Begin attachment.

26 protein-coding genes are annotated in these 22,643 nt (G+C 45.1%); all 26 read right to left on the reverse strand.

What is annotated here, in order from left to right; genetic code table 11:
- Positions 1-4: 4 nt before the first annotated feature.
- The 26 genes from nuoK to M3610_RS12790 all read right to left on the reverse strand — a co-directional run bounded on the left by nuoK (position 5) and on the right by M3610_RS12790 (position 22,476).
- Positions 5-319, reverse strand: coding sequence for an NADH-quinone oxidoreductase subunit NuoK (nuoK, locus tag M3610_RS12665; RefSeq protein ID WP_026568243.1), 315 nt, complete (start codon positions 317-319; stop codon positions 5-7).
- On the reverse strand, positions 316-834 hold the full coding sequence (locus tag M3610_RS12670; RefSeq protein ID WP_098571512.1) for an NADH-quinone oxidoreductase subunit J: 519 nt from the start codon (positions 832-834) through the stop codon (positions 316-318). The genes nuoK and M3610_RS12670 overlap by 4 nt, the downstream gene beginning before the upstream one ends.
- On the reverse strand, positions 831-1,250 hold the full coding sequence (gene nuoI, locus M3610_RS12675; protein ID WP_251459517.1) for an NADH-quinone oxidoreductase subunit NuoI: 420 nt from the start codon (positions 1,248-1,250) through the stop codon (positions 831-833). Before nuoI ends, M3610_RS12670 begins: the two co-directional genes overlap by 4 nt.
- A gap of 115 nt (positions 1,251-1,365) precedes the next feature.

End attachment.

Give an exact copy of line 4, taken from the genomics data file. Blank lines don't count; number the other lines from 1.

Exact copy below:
- The 26 genes from nuoK to M3610_RS12790 all read right to left on the reverse strand — a co-directional run bounded on the left by nuoK (position 5) and on the right by M3610_RS12790 (position 22,476).